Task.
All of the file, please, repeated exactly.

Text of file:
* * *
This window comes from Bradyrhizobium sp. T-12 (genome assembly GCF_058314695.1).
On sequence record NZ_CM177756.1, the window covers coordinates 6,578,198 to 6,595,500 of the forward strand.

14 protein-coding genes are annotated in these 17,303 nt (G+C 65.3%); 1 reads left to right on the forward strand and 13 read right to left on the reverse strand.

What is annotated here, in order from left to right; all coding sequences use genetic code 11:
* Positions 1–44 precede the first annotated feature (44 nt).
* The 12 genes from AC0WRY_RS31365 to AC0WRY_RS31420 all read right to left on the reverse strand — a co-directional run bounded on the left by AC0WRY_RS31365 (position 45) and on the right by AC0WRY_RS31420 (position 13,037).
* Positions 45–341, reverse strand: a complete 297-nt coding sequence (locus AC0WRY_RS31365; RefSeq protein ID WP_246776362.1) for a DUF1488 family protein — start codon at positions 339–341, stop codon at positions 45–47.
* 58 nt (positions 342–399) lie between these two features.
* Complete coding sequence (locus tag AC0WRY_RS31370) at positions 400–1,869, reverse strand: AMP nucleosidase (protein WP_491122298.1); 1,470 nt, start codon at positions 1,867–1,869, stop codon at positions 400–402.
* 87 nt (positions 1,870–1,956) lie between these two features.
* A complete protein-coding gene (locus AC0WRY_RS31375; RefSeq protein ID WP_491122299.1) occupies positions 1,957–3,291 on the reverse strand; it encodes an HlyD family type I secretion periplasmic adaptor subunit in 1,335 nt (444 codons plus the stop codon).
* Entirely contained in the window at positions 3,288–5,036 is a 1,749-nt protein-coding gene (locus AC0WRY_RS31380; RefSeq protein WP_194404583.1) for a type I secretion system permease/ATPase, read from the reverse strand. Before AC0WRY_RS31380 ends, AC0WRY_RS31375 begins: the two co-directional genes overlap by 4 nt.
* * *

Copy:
This window comes from Bradyrhizobium sp. T-12 (genome assembly GCF_058314695.1).
On sequence record NZ_CM177756.1, the window covers coordinates 6,578,198 to 6,595,500 of the forward strand.

14 protein-coding genes are annotated in these 17,303 nt (G+C 65.3%); 1 reads left to right on the forward strand and 13 read right to left on the reverse strand.

What is annotated here, in order from left to right; all coding sequences use genetic code 11:
* Positions 1–44 precede the first annotated feature (44 nt).
* The 12 genes from AC0WRY_RS31365 to AC0WRY_RS31420 all read right to left on the reverse strand — a co-directional run bounded on the left by AC0WRY_RS31365 (position 45) and on the right by AC0WRY_RS31420 (position 13,037).
* Positions 45–341, reverse strand: a complete 297-nt coding sequence (locus AC0WRY_RS31365; RefSeq protein ID WP_246776362.1) for a DUF1488 family protein — start codon at positions 339–341, stop codon at positions 45–47.
* 58 nt (positions 342–399) lie between these two features.
* Complete coding sequence (locus tag AC0WRY_RS31370) at positions 400–1,869, reverse strand: AMP nucleosidase (protein WP_491122298.1); 1,470 nt, start codon at positions 1,867–1,869, stop codon at positions 400–402.
* 87 nt (positions 1,870–1,956) lie between these two features.
* A complete protein-coding gene (locus AC0WRY_RS31375; RefSeq protein ID WP_491122299.1) occupies positions 1,957–3,291 on the reverse strand; it encodes an HlyD family type I secretion periplasmic adaptor subunit in 1,335 nt (444 codons plus the stop codon).
* Entirely contained in the window at positions 3,288–5,036 is a 1,749-nt protein-coding gene (locus AC0WRY_RS31380; RefSeq protein WP_194404583.1) for a type I secretion system permease/ATPase, read from the reverse strand. Before AC0WRY_RS31380 ends, AC0WRY_RS31375 begins: the two co-directional genes overlap by 4 nt.